Chicago Gas Reaches 3-Week High as Plant Work Dims Supply

Chicago gasoline strengthened to the highest level in three weeks as Phillips 66 (PSX) and BP Plc (BP/) conducted maintenance amid an erosion of the area’s supplies.

Phillips 66’s Wood River, Illinois, refinery, has been conducting a turnaround on several units since late February, according to the company. BP was working on a desulfurization unit at its Whiting, Indiana, plant a person familiar with operations said March 4, without adding how long it would take.

With a combined capacity of 776,000 barrels a day, Wood River and Whiting are the two largest refineries in the Midwest, according to data compiled by Bloomberg. The work may be drawing from Midwest supplies of motor fuel, which slipped to 53.8 million barrels in the week ended March 8, Energy Information Administration data showed.

The discount for conventional, 85-octane gasoline in Chicago, or CBOB, gained 7.5 cents 13 cents a gallon below futures traded on the New York Mercantile Exchange at 12:39 p.m., the narrowest differential since Feb. 22. Conventional gasoline in the Midcontinent, or Group 3 region, rose 1.25 cent to trade at a discount of 23.75 cents.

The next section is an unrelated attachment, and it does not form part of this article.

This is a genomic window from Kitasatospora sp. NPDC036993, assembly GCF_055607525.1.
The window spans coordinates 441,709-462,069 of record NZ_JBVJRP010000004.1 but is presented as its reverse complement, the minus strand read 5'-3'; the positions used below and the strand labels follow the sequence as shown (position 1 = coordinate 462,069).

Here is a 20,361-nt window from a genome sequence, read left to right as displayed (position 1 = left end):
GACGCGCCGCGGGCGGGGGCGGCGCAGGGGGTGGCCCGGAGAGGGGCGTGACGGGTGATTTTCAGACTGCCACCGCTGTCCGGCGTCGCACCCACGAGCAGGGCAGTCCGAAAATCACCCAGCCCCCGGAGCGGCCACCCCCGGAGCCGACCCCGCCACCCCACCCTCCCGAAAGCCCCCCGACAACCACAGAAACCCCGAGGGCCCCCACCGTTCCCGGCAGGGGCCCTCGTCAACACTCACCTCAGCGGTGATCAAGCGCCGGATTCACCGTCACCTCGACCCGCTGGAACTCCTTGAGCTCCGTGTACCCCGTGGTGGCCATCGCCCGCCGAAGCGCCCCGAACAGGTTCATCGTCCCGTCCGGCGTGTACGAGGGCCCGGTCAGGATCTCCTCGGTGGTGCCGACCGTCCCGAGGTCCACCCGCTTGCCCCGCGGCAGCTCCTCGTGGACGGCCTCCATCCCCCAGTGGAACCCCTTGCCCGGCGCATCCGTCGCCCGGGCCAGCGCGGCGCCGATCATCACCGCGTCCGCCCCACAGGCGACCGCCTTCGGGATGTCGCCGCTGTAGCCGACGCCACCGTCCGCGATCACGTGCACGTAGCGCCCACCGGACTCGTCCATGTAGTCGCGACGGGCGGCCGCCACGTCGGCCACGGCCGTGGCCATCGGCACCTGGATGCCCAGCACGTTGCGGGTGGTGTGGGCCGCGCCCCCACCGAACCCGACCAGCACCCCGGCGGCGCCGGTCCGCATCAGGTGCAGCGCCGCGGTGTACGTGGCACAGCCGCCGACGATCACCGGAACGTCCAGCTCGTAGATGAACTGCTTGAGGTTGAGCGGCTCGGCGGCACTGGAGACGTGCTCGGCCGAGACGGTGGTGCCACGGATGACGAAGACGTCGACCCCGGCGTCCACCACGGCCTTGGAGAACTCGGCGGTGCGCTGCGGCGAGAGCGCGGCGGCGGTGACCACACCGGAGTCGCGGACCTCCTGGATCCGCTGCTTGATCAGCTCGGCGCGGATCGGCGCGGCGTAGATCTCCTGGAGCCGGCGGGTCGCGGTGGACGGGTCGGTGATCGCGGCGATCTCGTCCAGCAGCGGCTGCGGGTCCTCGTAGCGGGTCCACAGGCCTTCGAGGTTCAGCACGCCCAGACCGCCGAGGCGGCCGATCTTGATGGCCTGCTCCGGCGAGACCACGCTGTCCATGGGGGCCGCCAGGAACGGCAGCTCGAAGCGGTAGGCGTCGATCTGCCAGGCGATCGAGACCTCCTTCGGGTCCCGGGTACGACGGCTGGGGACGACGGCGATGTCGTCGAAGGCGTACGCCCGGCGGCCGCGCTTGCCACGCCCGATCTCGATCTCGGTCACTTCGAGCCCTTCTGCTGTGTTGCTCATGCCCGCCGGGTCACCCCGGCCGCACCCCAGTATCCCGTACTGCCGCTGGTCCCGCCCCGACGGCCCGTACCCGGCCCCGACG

The 3-2-1 crack spread in Chicago, a measure of refining profitability for gasoline and diesel fuel based on West Texas Intermediate in Cushing, Oklahoma, increased $2.39 to $33.71 a barrel, a second consecutive advance, data compiled by Bloomberg show. The Group 3 crack spread rose for the first time in five days, climbing 61 cents to $30.84 a barrel.

To contact the reporter on this story: Christine Harvey in New York at charvey32@bloomberg.net

To contact the editor responsible for this story: Dan Stets at dstets@bloomberg.net

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